The Centers for Disease Control and Prevention is expected to take 14 days to 7 days for those receiving a negative test and 10 days for those who have not been tested, Fox News learned.
Fox News on Tuesday obtained a CDC internal document outlining the proposed changes. A source told Fox News that the changes were discussed and approved by the White House coronavirus task force.
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The CDC is expected to publish the revised guide on Wednesday, a source told Fox News.
“Quarantine is used to keep a person exposed to COVID-19 away from others. Quarantine helps prevent diseases that can occur before a person knows they have a virus, ”the document said. “The CDC and other scientists have looked into putting the current recommendation in quarantine for 14 days.”
“Reducing the duration of quarantine can increase compliance by reducing economic hardship,” the document continues. “In addition, the reduction in time reduces stress on the public health system, especially when new infections are growing rapidly.”
The document states that “based on local resources, quarantine may end on day 7 after the receipt of a negative test result” or “on day 10 without testing”.
“After quarantine is discontinued: you should monitor for symptoms for 14 days after exposure; if you have symptoms, immediately isolate yourself and contact your local public health authority or health care provider; wear a mask, stay at least 6 meters away from others, wash your hands, avoid the crowd, and take other steps to prevent the spread of COVID-19, ”the document said.
However, the document adds that the CDC “continues to recommend quarantine for 14 days to further reduce the risk of COVID-19 spreading”.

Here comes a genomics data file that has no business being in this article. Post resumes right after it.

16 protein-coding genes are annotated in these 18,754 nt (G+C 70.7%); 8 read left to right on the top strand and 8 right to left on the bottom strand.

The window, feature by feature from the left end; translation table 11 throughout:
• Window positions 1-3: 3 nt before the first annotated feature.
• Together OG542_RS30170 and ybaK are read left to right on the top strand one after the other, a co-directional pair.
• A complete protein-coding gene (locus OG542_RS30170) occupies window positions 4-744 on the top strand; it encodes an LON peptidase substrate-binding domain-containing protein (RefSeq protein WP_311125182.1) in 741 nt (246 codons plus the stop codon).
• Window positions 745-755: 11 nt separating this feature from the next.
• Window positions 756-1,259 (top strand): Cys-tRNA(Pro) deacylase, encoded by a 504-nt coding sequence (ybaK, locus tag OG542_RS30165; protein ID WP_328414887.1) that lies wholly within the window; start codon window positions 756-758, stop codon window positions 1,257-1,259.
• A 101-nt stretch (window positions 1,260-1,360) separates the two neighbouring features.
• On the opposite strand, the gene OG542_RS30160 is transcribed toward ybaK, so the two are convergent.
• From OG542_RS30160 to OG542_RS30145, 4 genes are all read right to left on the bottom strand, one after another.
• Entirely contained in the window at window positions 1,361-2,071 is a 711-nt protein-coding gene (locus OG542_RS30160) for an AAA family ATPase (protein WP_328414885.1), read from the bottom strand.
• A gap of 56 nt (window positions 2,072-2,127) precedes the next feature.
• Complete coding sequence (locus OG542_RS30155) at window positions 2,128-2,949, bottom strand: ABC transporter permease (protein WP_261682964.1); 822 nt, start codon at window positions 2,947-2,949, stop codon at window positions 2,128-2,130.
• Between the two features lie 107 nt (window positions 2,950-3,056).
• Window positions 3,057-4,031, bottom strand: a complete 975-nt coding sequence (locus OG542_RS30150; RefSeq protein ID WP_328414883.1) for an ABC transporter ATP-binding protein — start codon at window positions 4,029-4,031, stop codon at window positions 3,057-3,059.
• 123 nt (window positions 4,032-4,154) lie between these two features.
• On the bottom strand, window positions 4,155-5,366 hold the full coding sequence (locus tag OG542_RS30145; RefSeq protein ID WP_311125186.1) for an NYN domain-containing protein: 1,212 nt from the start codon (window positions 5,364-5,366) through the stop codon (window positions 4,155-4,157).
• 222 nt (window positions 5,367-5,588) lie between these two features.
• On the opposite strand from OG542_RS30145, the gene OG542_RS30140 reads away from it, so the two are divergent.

“The CDC recognizes that every quarantine of less than 14 days balances the burden against the small potential for the virus to spread,” the document said. “These recommendations are based on what we know now.”
The document added: “The CDC will continue to evaluate new information and update recommendations as necessary.”
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A senior administration official told Fox News that the revised guide was “long overdue” and “something should have happened sooner”.
The official told Fox News that the CDC’s revised recommendations were guided by extensive modeling studies by CDC scientists as well as scientists outside the agency. The official said the risk of transmitting COVID remains “during the lowest 14-day quarantine”, but the new options introduce an estimated “residual risk” of 1% if the quarantine is shortened to 10 days and the remaining 5% of the quarantine. your risk is reduced to 7 days if you also add a test.
The official said the “slightly increased risk” with these new opportunities “should be weighed against reduced economic hardship, stress that reduces the public health system, and better benefits of quarantine and contact tracking, which could improve overall control of new infections. ”
The revised guidance, expected to be announced on Wednesday, comes when the Trump government has announced that delivery of the COVID-19 vaccine will begin as early as this week and will be available for the first time to cutting-edge workers, healthcare workers and the elderly.
Next week, Food and Drug Administration regulators are expected to review Pfizer’s application for emergency use of its vaccine developed with BioNTech.
The latest study data from Pfizer and the BioNTech vaccine, released earlier this month, showed it to be 90% effective.
In addition, Moderna said its vaccination was 94.5% effective in preventing COVID-19. AstraZeneca also reported preliminary results that the effectiveness of the vaccine ranged from 62% to 90%, depending on the dose given to the participants.
Health and Human Services Secretary Alex Azar said the vaccines will be “delivered” within 24 hours of FDA approval and then “it will be the responsibility of the nursing homes, hospitals and pharmacies.”
“In fact, within days of FDA approval, we’ll see vaccinations in people’s arms, which is frankly incredible,” Azar said Monday.
The United States has reported more than 13.5 million COVID-19 cases and more than 267,000 deaths since the start of the pandemic.